Diverse policing for photographers
EIGHTEEN months ago the Metropolitan police agreed guidelines for officers on dealing with the media - see www.londonfreelance.org/photo/guidelines.html - and in March these were adopted nationally by the Association of Chief Police Officers. So how's it going?
The answer is: "mixed". One officer who has got the message encountered London Freelance Branch committee member Matt Salusbury while he was covering a demo outside Downing Street for the English Language Gazette. "I appreciate you want to take pictures, but..." the officer apologised, as he ushered Matt out of the path of an oncoming bus.
He even told Matt when it was safe to go back on the road: "You can take a couple of pictures, then I'll have to ask you to move for your own safety."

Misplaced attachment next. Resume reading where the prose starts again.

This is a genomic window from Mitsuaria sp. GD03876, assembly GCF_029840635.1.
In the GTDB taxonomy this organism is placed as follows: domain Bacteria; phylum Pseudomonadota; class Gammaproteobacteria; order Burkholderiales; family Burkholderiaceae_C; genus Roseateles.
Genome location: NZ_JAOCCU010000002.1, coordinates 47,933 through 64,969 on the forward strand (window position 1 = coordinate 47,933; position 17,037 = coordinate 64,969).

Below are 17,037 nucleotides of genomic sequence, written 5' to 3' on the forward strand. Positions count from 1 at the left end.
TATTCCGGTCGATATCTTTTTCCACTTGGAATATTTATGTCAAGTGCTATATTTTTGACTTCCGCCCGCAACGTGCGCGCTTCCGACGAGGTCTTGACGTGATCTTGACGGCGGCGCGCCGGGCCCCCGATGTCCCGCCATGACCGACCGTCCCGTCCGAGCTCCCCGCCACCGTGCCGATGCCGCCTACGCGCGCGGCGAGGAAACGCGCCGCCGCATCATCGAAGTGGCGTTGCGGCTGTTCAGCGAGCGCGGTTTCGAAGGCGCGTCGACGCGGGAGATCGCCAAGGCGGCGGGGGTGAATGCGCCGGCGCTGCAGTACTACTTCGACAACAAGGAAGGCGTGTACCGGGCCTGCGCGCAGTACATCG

Another committee member, Pennie Quinton, had a very different experience while photographing a protest against the Met's Forward Intelligence Team (FIT), six of whom were just doing their job of snapping every subversive entering a meeting to plan protest against an arms fair in September (www.dsei.org). She found some of the attendees huddled on the front steps of the University of London Union, sheltering from heavy rain and police cameras behind a banner demanding that their privacy be respected, and police officers sheltering from the rain in a doorway opposite. She tried to stand with them to get picture of the demo. "These are our steps," one announced, and shoved her off.